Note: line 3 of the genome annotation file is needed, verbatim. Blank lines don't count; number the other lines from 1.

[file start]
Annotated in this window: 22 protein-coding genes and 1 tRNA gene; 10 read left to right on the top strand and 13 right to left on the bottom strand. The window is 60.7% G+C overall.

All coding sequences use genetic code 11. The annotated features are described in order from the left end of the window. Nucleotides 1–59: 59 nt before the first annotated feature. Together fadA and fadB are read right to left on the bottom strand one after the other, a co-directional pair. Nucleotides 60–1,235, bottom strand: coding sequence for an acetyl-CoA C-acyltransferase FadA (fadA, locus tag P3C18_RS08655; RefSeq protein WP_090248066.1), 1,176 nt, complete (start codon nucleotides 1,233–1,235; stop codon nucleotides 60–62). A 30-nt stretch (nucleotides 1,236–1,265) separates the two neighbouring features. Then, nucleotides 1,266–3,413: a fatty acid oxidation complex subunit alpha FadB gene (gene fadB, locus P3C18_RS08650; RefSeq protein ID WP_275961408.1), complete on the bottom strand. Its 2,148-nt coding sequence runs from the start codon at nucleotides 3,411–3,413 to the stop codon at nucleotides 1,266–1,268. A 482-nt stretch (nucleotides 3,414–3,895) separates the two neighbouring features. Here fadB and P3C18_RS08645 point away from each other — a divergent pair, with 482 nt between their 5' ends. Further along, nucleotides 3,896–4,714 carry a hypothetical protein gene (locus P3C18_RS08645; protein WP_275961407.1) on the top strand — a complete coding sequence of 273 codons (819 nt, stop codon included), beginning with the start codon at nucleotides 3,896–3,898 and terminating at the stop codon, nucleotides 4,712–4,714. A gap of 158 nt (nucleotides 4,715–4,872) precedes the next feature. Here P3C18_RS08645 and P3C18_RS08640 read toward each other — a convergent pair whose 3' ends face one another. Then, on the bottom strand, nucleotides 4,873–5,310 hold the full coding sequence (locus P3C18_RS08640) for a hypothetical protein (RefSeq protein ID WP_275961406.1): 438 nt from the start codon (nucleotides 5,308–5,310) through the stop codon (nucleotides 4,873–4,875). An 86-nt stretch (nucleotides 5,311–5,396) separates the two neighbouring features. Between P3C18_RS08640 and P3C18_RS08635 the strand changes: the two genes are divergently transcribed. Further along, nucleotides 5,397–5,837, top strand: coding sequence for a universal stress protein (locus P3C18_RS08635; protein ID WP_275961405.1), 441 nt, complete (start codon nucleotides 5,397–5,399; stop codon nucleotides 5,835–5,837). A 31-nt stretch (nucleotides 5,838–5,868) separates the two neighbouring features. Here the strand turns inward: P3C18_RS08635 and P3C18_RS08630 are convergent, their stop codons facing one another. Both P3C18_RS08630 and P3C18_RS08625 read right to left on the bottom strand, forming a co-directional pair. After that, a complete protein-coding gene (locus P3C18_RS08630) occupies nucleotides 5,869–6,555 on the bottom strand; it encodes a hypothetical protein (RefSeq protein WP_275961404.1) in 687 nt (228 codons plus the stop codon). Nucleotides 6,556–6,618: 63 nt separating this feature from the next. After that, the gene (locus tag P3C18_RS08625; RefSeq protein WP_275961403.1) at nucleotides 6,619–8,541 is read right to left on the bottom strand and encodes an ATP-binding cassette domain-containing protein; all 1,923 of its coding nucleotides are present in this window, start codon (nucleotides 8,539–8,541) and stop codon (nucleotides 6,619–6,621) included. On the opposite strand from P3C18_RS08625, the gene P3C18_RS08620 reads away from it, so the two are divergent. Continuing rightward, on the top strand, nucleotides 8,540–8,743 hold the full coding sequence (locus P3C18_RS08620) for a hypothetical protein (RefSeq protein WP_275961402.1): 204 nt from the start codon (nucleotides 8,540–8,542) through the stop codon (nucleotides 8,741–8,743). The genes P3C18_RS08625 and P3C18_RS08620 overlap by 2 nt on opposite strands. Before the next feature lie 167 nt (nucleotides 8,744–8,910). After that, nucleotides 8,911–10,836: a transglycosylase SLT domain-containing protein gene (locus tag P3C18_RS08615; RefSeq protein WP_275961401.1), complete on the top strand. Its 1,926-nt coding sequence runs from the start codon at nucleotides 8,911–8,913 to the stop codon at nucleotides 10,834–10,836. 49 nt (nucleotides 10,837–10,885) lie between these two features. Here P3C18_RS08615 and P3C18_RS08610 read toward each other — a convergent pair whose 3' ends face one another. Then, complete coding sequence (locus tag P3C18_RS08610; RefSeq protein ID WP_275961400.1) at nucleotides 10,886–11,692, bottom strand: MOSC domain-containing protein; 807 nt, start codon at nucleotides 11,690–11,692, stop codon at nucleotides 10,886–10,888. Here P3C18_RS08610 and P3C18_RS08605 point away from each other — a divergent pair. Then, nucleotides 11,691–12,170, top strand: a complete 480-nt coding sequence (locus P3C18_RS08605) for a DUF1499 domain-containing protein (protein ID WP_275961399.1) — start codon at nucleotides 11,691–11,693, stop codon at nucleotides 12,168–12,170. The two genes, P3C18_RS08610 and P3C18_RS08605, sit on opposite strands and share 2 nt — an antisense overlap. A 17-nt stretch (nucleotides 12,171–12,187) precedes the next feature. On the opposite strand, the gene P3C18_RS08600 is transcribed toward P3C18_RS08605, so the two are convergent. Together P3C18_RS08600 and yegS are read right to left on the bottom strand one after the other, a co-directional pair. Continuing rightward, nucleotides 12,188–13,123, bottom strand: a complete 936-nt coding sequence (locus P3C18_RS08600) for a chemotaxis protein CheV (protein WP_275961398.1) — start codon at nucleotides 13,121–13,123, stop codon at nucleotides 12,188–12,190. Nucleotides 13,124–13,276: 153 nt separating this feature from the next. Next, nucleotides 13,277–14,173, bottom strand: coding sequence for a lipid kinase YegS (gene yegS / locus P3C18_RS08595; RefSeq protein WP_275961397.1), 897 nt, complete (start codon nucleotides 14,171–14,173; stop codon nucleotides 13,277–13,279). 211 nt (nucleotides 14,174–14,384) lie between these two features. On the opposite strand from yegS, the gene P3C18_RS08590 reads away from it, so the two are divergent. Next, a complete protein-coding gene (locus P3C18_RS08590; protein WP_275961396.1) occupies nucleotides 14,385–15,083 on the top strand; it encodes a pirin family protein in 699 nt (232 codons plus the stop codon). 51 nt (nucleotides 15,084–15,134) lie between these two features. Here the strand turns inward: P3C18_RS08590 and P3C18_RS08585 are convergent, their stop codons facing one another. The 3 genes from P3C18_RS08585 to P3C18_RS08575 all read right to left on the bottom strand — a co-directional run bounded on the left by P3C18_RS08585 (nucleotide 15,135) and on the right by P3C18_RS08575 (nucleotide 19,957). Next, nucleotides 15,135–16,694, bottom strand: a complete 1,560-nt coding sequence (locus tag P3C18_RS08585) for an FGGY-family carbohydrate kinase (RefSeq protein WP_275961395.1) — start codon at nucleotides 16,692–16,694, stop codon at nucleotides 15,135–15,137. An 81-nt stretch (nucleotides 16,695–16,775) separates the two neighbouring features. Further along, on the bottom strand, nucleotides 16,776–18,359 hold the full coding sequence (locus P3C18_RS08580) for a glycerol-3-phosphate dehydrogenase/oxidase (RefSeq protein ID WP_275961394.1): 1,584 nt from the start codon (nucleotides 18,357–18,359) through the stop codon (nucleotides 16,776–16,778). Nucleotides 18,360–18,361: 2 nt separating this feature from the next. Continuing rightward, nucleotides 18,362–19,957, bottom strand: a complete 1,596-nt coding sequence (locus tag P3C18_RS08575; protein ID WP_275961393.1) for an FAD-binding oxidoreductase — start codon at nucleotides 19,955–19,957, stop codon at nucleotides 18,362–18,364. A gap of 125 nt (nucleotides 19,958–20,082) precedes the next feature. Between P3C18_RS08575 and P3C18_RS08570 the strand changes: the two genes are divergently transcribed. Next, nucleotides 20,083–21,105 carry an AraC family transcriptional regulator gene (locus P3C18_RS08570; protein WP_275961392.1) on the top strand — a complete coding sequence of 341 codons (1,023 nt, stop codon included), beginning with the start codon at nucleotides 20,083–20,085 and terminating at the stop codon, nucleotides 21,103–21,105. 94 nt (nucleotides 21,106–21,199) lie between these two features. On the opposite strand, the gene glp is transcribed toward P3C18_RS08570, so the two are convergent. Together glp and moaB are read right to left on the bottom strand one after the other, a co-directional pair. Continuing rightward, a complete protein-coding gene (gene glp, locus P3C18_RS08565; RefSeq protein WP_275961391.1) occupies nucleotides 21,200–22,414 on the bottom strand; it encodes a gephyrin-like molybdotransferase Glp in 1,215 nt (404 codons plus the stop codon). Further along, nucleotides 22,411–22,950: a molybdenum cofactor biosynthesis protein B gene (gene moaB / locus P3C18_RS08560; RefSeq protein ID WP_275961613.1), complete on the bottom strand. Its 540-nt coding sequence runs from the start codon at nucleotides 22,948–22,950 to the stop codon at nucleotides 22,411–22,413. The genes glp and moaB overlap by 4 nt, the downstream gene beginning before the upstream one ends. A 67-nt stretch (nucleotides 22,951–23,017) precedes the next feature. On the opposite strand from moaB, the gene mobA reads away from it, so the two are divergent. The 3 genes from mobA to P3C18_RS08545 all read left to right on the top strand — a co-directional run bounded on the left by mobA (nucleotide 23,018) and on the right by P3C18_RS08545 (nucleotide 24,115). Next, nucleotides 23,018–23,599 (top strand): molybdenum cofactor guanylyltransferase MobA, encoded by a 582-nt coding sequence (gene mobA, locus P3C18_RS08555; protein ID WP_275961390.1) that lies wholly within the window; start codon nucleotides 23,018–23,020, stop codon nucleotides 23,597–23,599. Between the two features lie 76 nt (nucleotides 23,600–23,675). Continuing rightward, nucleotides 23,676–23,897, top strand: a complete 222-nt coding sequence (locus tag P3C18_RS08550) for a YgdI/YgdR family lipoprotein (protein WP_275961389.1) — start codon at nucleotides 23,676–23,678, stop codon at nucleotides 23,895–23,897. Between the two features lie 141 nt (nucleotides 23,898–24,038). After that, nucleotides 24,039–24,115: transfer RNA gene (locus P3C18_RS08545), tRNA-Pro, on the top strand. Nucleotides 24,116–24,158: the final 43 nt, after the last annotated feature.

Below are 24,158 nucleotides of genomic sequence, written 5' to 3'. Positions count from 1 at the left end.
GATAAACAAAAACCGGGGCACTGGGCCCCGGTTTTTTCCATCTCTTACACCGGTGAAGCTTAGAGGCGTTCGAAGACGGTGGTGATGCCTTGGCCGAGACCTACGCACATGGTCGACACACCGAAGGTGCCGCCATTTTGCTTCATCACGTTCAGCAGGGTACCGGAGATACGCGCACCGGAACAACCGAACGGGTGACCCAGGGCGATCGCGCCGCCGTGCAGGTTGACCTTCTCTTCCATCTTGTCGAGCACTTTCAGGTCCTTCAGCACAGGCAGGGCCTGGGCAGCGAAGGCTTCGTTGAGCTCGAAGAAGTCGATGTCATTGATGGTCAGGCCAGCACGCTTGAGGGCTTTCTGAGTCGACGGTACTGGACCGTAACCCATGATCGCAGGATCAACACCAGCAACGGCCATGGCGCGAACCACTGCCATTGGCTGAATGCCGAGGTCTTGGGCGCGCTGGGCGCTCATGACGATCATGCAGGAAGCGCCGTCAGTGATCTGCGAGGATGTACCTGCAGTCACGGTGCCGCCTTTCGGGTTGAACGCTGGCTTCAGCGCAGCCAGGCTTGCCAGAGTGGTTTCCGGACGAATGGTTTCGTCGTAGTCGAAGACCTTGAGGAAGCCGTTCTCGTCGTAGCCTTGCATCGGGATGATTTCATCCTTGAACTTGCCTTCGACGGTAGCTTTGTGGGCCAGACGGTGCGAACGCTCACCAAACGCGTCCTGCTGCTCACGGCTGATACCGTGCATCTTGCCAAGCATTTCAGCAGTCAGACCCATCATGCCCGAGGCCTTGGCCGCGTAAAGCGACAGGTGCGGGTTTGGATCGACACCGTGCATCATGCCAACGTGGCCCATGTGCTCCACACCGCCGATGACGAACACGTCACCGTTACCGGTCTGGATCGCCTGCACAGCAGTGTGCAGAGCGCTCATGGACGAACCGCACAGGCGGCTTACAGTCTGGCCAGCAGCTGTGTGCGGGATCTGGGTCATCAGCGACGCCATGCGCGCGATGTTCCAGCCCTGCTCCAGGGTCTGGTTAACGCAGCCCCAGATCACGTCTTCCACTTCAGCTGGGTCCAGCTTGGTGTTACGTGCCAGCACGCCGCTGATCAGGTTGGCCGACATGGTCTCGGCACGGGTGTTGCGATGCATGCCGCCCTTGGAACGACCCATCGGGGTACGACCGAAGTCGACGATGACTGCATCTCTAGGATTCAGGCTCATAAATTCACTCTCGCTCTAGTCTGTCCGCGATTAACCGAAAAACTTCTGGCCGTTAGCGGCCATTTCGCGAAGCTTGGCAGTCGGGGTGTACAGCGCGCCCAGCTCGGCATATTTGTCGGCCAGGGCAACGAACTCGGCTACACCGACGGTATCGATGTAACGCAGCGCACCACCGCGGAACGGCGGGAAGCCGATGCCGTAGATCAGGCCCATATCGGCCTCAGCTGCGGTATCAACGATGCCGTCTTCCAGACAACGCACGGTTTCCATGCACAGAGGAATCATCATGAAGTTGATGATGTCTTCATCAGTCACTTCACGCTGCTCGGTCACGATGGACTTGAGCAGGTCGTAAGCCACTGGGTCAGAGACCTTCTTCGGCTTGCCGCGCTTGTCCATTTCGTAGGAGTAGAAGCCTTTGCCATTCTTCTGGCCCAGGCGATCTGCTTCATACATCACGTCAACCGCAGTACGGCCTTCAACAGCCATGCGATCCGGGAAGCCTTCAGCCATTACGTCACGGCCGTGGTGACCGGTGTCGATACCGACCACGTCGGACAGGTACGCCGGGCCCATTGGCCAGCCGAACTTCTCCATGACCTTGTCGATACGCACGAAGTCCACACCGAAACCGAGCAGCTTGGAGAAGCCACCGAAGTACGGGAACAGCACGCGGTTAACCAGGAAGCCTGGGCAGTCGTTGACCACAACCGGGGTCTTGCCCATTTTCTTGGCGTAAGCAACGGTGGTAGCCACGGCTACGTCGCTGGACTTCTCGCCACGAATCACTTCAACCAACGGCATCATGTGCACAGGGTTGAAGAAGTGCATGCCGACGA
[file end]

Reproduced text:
Below are 24,158 nucleotides of genomic sequence, written 5' to 3'. Positions count from 1 at the left end.